Controlling the media with an iron fist is one way to keep in power, but it is not the only one. As such, Putin maintained countless connections he made in his career. Like elsewhere, these connections remained important in Russian politics, but they were leaned on more heavily as social currency. He understood this and developed and maintained numerous such associations, even as he reached the top, continuing to keep a large core of allies loyal to him among those below him. Part of this social currency is loyalty and punishment of betrayal, which Putin took extremely seriously. Loyalty was rewarded, such as helping out Sobchak during his legal troubles heading into 2000. The system of connections is how he keeps the oligarchs in line. As long as they don’t get involved in politics against him and support him, they are more or less free to operate.

What about the infamous assassination attempts the regime is known for? Shootings and poisonings were never something Putin was known for during his time with the KGB. He denied ever “committing crimes” for the agency during his political rise. If anything, he had experience investigating hits and assassinations during his time with the FSB, rather than being the one to order them. That said, it is probable he trained in assassinations at the Red Banner Institute. And it is noted that the assassinations of people like Boris Nemtsov, Boris Berezovsky, and the attempted assassination of Alexei Navalny helped protect Putin’s regime. Of course, whether he was directly involved or simply that people who have an interest in keeping Putin in power just take care of it for him without consulting him is a matter for debate.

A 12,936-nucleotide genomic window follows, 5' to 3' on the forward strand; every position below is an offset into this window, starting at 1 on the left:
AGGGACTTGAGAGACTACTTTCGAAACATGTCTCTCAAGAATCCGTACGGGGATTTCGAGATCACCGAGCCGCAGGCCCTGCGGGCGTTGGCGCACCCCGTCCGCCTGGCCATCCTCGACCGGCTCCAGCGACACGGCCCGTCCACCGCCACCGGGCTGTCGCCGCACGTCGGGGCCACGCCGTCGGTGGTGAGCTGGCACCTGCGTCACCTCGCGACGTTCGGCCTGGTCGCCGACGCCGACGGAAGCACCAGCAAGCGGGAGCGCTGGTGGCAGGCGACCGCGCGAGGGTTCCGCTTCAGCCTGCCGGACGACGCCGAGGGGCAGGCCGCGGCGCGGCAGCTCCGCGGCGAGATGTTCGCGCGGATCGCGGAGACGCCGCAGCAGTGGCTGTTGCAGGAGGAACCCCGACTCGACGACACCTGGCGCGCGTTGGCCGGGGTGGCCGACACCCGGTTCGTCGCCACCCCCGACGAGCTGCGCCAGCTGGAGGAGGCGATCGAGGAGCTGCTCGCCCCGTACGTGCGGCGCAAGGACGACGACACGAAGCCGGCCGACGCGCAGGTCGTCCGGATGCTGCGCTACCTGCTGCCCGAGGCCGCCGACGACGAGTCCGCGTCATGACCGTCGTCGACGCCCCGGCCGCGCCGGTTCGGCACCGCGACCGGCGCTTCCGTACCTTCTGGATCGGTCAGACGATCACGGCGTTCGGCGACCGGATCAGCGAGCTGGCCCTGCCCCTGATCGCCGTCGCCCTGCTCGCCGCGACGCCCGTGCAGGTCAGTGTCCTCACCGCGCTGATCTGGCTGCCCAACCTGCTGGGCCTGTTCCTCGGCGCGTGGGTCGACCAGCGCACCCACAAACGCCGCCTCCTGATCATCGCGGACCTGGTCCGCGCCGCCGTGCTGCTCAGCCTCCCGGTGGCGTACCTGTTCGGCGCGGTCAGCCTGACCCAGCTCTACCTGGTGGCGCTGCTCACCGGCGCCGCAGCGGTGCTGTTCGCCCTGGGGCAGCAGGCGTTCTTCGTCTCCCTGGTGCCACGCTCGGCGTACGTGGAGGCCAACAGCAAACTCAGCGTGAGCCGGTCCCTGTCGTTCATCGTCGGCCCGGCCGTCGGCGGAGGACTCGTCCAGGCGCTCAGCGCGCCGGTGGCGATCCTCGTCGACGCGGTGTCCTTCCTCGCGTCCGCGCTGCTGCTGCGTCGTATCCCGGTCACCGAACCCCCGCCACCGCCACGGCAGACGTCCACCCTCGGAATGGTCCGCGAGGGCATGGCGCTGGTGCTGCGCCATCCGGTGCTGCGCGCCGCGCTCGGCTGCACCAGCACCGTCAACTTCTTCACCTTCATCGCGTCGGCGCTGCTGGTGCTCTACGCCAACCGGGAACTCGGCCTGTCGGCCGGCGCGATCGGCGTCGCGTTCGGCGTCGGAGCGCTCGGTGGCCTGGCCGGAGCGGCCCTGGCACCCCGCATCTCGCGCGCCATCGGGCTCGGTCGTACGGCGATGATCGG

Moving on from there, Putin also values the aesthetic of the old Soviet Union over its ideology. He appeals to a nostalgia of Russia’s central place in the Soviet empire, but he is no communist. One of Putin’s famous quotes is “Anyone who doesn’t mourn the passing of the Soviet Union has no heart. Anyone who wants it restored has no brains.” On a domestic level, Putin offers a form of continuity between Soviet and Federal Russia that appeals to many hardliners left over from the Soviet days while also courting those who enjoy the freedoms gained during the Federation, especially Orthodox Christians.